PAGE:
Thursday, December 1, 2022

Miracle at Coney Island: How a Sideshow Doctor Saved Thousands of Babies and Transformed American Medicine, by Claire Prentice (author), Coleen Marlo (narrator)

Brilliance Audio, ISBN 9781536689303, August 2017

For forty years, 1903 to 1943, Martin Couney, the "incubator doctor," both cared for and exhibited premature babies in an incubator facility at Coney Island. He also ran similar facilities at amusement parks and world's fairs around the US and in Mexico, London, Paris, and Brazil.

In the late 19th and early 20th centuries, the medical profession considered it not worthwhile to try to save premature babies. It was assumed that even if they lived, they would always be weak, and not productive. Couney disagreed. He believed, based on an exhibit he may have attended in Berlin, and they one he ran in London, that most of these babies could be saved, with good incubators and good care.

Couney charged nothing to the parents of the babies, and funded his incubator facilities by charging admission to see the babies in their incubators. He hired highly qualified nurses and also wetnurses to care for the babies. The incubators pumped both heat and clean, filtered air to the babies. The established medical community doubted the value of incubators, and the value of trying to save premature babies. The fact that Couney was essentially putting the babies as well as the incubators on exhibit in amusement parks and fairs obviously created some negative reactions and harsh judgments. Yet no one who examined his facilities, his staff, and the care the babies received, as well as their survival rate, could doubt he was providing excellent care. As a result, hospitals, which if they had any incubators at all would rarely have more than one or two, and would send premature babies and their parents to Couney. As the years passed, he began to acquire real support from more conventional, and excellent, doctors, some of whom learned from him and in turn learn from their own incubator facility experiences and teach him, as well.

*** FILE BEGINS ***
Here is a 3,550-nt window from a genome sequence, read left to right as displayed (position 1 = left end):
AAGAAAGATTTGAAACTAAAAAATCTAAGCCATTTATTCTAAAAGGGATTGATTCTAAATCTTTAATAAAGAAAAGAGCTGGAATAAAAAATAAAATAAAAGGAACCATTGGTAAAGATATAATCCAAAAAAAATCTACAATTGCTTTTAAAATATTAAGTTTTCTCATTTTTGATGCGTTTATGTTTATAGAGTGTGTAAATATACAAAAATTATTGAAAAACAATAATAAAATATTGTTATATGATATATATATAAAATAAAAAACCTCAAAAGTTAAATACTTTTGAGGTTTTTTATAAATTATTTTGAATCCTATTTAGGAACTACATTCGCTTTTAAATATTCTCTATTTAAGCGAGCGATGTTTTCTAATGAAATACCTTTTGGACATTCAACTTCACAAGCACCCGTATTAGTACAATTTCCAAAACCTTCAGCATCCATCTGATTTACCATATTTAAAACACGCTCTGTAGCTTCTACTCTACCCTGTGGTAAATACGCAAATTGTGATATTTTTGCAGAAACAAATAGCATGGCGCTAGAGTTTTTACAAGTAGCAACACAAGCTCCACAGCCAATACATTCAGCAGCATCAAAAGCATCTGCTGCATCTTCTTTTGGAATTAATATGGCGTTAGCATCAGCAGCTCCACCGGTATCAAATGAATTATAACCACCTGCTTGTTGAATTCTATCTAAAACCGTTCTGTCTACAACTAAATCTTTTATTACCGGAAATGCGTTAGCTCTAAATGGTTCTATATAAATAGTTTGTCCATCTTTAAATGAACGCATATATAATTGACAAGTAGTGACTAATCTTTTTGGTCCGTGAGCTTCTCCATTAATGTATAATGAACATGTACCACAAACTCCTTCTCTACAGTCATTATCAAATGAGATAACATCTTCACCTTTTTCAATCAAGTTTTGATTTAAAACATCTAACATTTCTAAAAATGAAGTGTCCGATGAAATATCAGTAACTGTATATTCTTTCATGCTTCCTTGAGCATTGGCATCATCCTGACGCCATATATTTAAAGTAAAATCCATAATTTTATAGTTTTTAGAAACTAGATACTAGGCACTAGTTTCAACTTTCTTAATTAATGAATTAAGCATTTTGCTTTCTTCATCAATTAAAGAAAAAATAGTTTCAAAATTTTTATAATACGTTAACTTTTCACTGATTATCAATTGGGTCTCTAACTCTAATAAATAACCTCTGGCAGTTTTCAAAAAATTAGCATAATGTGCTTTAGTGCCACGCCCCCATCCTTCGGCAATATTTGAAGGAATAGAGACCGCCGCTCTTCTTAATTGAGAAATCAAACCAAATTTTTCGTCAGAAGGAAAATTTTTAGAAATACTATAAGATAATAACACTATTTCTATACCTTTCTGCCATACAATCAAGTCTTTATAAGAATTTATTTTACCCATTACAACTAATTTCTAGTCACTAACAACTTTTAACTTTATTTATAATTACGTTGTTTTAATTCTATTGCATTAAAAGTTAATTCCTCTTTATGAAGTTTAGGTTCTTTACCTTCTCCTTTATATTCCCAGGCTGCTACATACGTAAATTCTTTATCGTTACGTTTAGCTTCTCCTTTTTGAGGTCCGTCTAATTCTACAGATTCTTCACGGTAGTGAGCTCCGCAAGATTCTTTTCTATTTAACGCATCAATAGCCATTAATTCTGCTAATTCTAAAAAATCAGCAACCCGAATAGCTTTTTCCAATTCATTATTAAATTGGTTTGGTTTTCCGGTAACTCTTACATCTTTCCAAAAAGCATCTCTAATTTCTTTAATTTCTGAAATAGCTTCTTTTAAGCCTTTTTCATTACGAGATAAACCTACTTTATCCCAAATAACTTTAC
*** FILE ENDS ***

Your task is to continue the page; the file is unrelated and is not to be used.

In his later years, the increase in incubators in hospitals and the breakdown in the economics that supported his amusement park incubator facilities, combined with an excess of ambition in his exhibit/facility in the New Yoik World's Fair, started to bring him down. His care of the babies remained excellent, but it was his wife, Annabelle, who had handled the business end. When she died, there was no one to put a steadying hand on the finances. Yet at the end, he also finally got the medical recognition he'd always wanted even more that the recognition of the popular press, being recognized with an award and a dinner by the American Medical Association.

The irony of this is that research by Prentice and others suggests very strongly that Martin Couney, who was born Michael  Cohn or Michael Cohen, and ran his London incubator exhibit before moving to America, likely never studied medicine at all. It's a really fascinating story, and Couney's well-run exhibits, even if they were in amusement parks and fairgrounds, effectively countered the view of both the medical establishment and the growing eugenics movement, that these babies were not worth saving. He helped to revolutionize neonatal care, especially in the US.

This is an absolutely fascinating story, and this review barely skims the surface.

Highly recommended.

I bought this audiobook.

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